Matias Faldbakken, 20000 Gun Shells (2011)
Photography by Kevin Todora. Courtesy of The Power Station.

The Power Station, Dallas

February 12 2013
3:09 PM

What is it about power plants? It seems like every city wants to show artwork in one: London, Toronto, and now (of all places) Dallas, Texas. Programming the international cream of the crop, The Power Station, housed in the 1920 Dallas Power and Light building, is putting Dallas on the cultural map, with major New York and global art stars mounting multi-level shows in the building’s raw industrial spaces. Oscar Tuazon recently installed an imposing structure made from concrete and Oregon Douglas Fir, curved steel and sheetrock. Norwegian artist Matias Faldbakken layered the building’s first floor with bullet casings and the second floor with storage boxes, while Virginia Overton parked a Chevy in one gallery, strew the second floor with work supplies and set up an HD television for a recorded NFL playoffs game (Saints/49ers and Broncos/Patriots). Founded by collector Alden Pinnell, The Power Station is not a place to show off his collection. Rather, it’s an endeavor to support ambitious non-commercial shows, filling a major gap in the Dallas scene. After all, while Pinnell may be doing many international artists a favor by enabling them to work site-specifically, off the radar, in a breathtaking space, he’s really bringing in the big guns for the benefit of the locals. Open for little more than a year, The Power Station is doing quite a lot for this gracious Southern city. (David Everitt Howe)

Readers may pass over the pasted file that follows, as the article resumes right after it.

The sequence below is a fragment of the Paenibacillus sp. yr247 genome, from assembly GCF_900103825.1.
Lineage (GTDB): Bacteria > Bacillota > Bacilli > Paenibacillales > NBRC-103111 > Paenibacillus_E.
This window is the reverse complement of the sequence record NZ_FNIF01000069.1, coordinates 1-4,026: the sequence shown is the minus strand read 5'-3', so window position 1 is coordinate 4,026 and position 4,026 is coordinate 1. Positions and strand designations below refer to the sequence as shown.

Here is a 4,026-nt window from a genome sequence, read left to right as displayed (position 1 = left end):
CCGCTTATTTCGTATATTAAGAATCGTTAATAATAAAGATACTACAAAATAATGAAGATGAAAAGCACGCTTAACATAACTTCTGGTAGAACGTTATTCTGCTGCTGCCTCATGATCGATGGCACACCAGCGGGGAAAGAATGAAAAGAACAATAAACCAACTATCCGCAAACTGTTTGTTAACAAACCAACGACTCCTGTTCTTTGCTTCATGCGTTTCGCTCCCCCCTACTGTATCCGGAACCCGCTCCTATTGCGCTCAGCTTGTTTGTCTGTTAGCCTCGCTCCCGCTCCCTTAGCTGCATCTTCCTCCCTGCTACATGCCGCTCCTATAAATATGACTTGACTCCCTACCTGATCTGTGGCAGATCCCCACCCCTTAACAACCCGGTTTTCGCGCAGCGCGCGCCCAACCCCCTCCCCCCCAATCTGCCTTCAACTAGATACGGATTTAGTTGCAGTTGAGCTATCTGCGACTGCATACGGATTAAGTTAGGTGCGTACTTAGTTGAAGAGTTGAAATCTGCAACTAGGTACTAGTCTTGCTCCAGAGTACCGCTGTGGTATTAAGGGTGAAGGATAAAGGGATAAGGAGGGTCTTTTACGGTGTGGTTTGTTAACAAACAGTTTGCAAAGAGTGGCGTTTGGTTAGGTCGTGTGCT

Stephen G. Rhodes, Receding Mind: Circle of Shit, 2010
Courtesy of Isabella Bortolozzi Galerie, Berlin

Stephen G. Rhodes exhibition at the Migros Museum, Zurich

February 1 2013
2:14 PM

Stephen G. Rhodes may be best known for his 2009 video installation There is No Bear Bear Ladder, featuring the artist in his studio against homemade green screens, dressed as a bear and senselessly knocking about a large ladder. Rhodes’s infantile actions are interrupted by scenes from the embarrassingly racist (banned in the U.S.) Disney film Song of the South (1946) and accompanied by a soundtrack and video stills from Stanley Kubrick’s The Shining (1980), including the brief blow job encounter between a man in a bear suit and a butler. Through jarring juxtapositions and pointed references, Rhodes links America’s pop-cultural history to issues of race, sex, and media representation. The same is true of his upcoming exhibition at the Migros Museum in Zurich, which will revolve around scholar Aby Warburg’s lecture “The